Part of life’s journey is to find balance & peace of mind, but being human also means screwing up here & there. Achieving balance all the time is next to impossible (unless your middle name is Buddha ;)
image from google.com
Apart from cleaning the sh*t out of our bodies (see My Master Cleanse Challenge article from last week ;), we must also set aside time to clear the sh*t out of our minds. It takes constant work & practice, but studies show that meditation & mindfulness improves cognitive function, increases our ability to fight off illness, helps us recognize negative emotions & enhances our relationships w/ others.
For this reason, every summer I like to escape to a Vipassana center far, far away from the bustling city of Shanghai. It’s not exactly for the faint of heart as it requires 10 days of silence, no physical or eye contact, 4AM wake up calls, 10 hrs of daily meditation & a vegetarian diet. You can probably imagine it makes a city girl go stir crazy!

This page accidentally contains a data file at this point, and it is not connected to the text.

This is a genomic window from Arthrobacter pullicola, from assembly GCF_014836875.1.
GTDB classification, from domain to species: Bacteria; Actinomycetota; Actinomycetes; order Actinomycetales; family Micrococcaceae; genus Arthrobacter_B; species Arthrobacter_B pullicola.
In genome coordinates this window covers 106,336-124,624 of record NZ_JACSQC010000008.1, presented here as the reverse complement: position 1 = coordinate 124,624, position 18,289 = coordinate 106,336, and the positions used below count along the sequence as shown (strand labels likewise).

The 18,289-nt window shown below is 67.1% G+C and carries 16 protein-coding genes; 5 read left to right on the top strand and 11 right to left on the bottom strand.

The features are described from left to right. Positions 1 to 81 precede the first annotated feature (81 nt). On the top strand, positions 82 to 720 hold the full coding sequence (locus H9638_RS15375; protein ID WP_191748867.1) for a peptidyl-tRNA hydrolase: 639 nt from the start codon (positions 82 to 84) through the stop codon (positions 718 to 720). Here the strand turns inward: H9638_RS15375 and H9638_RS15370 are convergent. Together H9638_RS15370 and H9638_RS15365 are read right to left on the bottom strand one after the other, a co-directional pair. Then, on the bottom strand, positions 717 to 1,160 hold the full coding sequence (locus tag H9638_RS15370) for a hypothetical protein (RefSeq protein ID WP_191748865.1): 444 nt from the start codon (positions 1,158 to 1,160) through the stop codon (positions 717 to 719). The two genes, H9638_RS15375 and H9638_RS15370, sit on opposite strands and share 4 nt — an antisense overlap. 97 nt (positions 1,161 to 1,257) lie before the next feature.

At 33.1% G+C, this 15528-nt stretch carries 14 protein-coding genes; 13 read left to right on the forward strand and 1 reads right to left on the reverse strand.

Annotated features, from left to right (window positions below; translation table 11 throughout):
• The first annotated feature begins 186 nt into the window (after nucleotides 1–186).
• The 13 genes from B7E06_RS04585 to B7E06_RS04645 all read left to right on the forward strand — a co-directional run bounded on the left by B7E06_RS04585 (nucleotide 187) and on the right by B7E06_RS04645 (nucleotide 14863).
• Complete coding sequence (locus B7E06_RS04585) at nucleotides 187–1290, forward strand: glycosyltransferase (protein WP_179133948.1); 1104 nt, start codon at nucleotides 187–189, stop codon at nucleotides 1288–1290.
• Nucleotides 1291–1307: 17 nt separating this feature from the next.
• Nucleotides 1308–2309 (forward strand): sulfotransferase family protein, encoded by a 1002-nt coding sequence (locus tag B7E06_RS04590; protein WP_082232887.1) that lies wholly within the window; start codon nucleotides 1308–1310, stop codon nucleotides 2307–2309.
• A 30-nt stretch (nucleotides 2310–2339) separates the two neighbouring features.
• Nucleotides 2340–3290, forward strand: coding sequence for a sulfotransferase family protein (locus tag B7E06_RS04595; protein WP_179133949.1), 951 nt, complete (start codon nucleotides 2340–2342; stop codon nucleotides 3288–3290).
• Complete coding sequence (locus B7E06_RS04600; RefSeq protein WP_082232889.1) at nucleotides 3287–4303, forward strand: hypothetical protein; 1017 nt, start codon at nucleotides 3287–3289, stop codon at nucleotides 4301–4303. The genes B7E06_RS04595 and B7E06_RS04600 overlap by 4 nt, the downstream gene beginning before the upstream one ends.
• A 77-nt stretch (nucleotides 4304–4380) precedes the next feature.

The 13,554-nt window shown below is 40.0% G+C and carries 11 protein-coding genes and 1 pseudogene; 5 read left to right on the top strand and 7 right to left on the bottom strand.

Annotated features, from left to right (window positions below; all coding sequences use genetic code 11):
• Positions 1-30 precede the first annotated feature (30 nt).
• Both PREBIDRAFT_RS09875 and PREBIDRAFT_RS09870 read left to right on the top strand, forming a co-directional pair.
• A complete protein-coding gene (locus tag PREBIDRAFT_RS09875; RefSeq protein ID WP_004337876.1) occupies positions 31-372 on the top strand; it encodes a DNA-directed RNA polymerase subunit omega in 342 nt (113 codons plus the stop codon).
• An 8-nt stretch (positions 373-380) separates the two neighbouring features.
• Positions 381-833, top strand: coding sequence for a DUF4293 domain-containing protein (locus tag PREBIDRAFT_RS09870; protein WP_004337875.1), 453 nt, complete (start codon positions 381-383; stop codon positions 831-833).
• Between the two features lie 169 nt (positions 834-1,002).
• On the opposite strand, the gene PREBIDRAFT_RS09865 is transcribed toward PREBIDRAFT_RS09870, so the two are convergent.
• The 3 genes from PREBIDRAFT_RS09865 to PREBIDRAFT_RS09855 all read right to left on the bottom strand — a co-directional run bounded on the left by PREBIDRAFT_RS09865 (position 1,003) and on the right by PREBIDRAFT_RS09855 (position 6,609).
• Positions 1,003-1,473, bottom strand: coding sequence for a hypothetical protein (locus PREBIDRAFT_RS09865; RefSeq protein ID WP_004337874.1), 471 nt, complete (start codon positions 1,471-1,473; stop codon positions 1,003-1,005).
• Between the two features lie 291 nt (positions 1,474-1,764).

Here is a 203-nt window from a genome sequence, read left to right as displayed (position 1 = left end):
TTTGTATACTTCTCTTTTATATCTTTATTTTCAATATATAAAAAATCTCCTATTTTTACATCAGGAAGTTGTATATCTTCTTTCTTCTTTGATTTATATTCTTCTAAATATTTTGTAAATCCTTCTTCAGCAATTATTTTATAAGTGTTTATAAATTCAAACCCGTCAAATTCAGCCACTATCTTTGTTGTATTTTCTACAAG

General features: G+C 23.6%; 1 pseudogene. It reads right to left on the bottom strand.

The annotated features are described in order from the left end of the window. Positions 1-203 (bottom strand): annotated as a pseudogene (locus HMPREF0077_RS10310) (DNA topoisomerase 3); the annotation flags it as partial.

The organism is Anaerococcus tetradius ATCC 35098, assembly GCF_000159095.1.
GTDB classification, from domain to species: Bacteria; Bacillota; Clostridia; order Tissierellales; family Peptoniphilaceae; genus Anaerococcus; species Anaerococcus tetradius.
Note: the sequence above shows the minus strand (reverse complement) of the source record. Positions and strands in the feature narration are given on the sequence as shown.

Daily stress can make it difficult to keep our thoughts, feelings & emotions in check. We’re conditioned to worry about the future by making sure to save enough for retirement or paying off the mortgage. While others get stuck in the past, wishing they could still fit into the same pair of jeans from college or obsessing over an old fling. In both cases, neither contributes to our happiness. All it does is cause pain & suffering.
Feelings are normal, but if we feed these feelings w/ negative thoughts, they become unhealthy emotions that often lead us into a downward spiral. Next time you experience any discomfort, try being still. Breath through it, transcend it; you will see as the moment passes, things really aren’t as bad as they seem. It’s why nurses tell us to take a deep breath right as they're sticking us w/ a needle!
The idea is to take everything as it comes, whether good or bad & not have any emotional or physical attachments. During the retreat, I learned on an experiential level that everything is impermanent. I had no choice but to look inwards to understand how my mind reacted in difficult situations. If we can become the masters of our minds, rather than have it control us, then we become untouchable.
Editor in Chief: Rui Cheng
Writer: Moira McNally
Photographer: Viktor Chan
Translator: Clive Lyn